director of the Sexual Assault
Prevention and Awareness Center
(SAPAC).
"Intent is not the question," she
explained. "It's the effect on the
harassed. If I gave a hug - even if
my intention is to show that I care
- if they feel intimidated, it's
harassment."
But intent is important,
Lowenstein said. "You can't enforce
a penalty against someone who
makes an honest mistake," she said.
"That's why there are insanity pleas"
for people who are unable to predict
the consequences of their actions.
Though the main problems dealt
with by the advisory committees and
the University administration have
been those of constitutionality and
the proper role of the University in
students' lives, the University could
face problems administering a
finalized policy.
Under the interim policy, as in
the former policy, students can file
complaints at one of seven
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"We have a real regular, consis-
tent crowd," she said.
These student comedians didn't
have an easy explanation for their
success. When Arlington was asked

'I do a lot of stuff on
being a kid, because
everyone usually was
one of them'
- John Heffron

what makes him one of the best, he
responded, "Actually, all of the other
guys are sick."
"I do a lot of stuff on being a kid,
because everyone usually was one of
them," said Heffron.
University offices or with
department chairs and faculty
members.
The person who receives the
complaint is supposed to determine
if it falls under the policy or is
protected by the First Amendment.
In his decision, Cohn criticized
the system for leaving the definition
of First Amendment rights to people
who were often not trained in
constitutional law.
In the instancesin which action
was taken, Cohn found, "The
administrator's manner of enforcing
the policy was constitutionally
indistinguishable from a full-blown
prosecution... the policy was never
interpreted to reach protected
conduct."
Once the final policy is
implemented, the University will
spend more time educating people
about the nature of that policy,
President Duderstadt said.
"The policy which is in place is
much narrower and makes the job of
(establishing) uniformity much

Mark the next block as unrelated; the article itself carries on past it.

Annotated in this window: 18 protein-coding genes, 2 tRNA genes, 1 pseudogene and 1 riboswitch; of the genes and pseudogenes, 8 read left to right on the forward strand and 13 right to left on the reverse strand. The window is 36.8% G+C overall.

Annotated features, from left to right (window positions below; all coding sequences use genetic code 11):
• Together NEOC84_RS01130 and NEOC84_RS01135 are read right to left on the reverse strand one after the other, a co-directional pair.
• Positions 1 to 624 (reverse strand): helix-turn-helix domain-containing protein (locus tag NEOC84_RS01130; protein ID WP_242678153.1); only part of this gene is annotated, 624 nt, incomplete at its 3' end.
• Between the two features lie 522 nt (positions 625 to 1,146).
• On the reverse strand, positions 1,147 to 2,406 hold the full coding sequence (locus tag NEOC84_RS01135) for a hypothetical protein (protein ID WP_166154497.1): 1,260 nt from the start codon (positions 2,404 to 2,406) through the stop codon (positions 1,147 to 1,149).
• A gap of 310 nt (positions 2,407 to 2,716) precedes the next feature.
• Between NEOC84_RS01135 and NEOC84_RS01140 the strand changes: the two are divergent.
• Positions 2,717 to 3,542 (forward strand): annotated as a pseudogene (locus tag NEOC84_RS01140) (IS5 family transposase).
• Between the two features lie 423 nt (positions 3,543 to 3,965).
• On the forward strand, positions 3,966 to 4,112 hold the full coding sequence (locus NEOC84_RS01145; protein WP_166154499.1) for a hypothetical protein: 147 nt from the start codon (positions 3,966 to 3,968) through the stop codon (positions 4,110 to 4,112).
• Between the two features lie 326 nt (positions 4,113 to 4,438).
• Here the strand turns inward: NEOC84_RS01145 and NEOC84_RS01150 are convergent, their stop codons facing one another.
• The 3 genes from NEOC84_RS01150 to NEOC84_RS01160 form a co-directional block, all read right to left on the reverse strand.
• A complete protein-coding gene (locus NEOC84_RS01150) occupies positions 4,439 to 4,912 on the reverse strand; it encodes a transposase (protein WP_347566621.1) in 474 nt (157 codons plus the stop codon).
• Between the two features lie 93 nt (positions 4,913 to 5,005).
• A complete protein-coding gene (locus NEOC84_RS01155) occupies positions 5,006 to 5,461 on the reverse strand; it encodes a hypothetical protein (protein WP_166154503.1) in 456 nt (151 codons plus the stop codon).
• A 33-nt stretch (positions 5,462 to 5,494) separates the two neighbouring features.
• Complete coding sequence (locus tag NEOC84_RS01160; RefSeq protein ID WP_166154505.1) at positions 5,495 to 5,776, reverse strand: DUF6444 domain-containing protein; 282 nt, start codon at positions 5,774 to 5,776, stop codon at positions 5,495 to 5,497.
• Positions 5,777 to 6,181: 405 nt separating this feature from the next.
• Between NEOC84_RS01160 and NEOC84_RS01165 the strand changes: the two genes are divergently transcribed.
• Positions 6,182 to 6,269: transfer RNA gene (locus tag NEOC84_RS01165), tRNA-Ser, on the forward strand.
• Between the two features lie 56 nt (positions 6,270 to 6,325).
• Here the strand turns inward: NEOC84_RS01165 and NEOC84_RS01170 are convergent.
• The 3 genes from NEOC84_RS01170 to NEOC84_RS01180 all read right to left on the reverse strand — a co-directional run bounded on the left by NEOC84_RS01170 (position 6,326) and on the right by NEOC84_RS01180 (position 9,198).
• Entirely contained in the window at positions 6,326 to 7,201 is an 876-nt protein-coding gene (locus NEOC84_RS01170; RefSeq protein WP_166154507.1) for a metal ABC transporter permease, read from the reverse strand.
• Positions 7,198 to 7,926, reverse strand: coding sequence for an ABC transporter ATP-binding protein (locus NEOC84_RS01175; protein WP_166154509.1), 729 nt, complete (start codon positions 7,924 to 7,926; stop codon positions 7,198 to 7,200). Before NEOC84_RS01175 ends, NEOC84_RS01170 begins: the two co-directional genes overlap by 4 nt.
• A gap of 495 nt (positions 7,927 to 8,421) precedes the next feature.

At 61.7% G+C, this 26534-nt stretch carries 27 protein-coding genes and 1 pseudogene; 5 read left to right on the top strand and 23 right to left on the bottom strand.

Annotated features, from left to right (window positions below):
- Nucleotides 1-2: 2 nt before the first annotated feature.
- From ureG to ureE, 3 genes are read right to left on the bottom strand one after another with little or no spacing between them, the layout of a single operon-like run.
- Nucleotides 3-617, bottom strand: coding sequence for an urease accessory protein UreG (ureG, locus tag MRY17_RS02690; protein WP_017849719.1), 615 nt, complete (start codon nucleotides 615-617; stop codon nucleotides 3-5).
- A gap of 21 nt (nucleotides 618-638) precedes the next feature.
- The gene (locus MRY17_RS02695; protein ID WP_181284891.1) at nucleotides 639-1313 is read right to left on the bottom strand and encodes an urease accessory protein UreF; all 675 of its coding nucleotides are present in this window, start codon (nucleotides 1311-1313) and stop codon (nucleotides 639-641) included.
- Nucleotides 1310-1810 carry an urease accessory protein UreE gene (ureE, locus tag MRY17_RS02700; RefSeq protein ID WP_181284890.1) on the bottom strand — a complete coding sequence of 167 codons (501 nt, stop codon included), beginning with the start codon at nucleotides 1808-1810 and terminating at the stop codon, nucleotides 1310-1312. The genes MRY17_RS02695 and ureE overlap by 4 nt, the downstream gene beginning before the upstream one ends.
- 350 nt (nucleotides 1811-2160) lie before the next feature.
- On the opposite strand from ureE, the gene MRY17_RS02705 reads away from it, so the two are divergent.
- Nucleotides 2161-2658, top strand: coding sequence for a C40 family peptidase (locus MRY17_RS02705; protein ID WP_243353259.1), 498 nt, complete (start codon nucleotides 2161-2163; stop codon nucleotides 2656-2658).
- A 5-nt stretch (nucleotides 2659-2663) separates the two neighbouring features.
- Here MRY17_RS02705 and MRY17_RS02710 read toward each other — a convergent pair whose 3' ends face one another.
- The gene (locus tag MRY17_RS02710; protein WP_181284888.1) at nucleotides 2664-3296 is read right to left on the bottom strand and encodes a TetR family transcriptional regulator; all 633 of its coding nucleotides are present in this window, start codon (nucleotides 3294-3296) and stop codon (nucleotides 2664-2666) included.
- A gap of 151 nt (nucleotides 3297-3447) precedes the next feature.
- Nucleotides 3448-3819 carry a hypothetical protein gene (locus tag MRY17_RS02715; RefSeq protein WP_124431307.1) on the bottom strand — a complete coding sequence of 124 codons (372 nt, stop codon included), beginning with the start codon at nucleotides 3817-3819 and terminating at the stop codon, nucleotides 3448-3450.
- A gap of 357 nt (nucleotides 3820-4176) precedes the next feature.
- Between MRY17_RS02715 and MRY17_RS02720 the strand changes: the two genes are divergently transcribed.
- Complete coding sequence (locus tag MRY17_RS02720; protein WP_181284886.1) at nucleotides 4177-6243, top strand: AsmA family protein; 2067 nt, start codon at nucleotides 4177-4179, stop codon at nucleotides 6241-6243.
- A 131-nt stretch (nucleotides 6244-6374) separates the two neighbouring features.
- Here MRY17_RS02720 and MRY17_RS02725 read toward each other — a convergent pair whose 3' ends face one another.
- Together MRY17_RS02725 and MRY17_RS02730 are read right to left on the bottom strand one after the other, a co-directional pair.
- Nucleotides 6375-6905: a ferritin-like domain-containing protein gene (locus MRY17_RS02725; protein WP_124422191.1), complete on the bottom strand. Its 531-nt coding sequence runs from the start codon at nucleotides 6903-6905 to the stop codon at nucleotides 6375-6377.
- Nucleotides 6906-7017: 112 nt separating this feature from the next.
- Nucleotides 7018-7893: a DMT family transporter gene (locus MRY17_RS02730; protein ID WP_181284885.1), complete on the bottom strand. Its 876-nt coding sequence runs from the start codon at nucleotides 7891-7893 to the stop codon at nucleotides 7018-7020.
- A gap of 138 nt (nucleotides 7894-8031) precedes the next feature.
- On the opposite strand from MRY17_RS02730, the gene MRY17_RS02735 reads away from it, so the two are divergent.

easier," he said.
Even if the problems with the
policy can be worked out to make it
both legal and efficient, the
University must establish
educational programs to make people
aware of how their actions affect
others before it can accept a policy,
students on the committee said.
"A policy is not a cure-all," Van
Valey said. The University needs to
educate students, faculty and staff
about the problems behind
harassment and discrimination, she
said.
Education is the one area students
and the administration agree upon.
"Education is important,"
Duderstadt said. No matter the kind
of policy the University establishes,
he said, it will only be a "last
resort."

IN BIEF
Compiled from Associated Press and staff reports
15 die on Lebanon school
bus during faction fighting
BEIRUT, Lebanon (AP) - A rifle-fired grenade slammed into a school
bus and exploded during Christian factional fighting yesterday, killing 11
schoolchildren and at least four other people.
A police spokesperson said the bus was hit while crossing into Chris-
tian east Beirut in the afternoon. It was bringing children back from
school in south Beirut. The grenade ignited the fuel tank.
"It couldn't be determined who fired the rifle grenade," said the
spokesperson, who cannot be named in line with regulations.
Gen. Michel Aoun's radio station accused gunners of Samir Geagea's
Lebanese forces militia of firing at the bus.
But the pro-Geagea Voice of Lebanon radio station called the hit
"mysterious."
Aoun and Geagea have been involved in a bloody power struggle for
control of the 310-square-mile Christian enclave for more than two
months. The showdown has killed 892 people and wounded 2,388 since it
started Jan. 30. Most victims have been civilians.
USSR cuts off Lithuania oil
MOSCOW - The Soviet Union yesterday shut off the supply of oil
from fhe Russian city of Polotsk to Lithuania's only refinery at approxi-
mately 9:30 p.m., imposing part of Mikhail Gorbachev's threatened eco-
nomic embargo on the breakaway Baltic republic, Lithuania spokesper-
sons said.
The official government statement, read by telephone to refinery direc-
tor Bronius Vainoras, said: "In accordance with the resolution of the
Council of Ministers, we are halting pumping of crude oil to your refin-
ery."
Lithuania is entirely dependent on the Soviet Union for all oil and gas,
and petroleum products are the Soviet Union's most profitable export.
Gorbachev said that unless Lithuania rolled back several laws support-
ing the declaration of independence, he would impose an embargo on key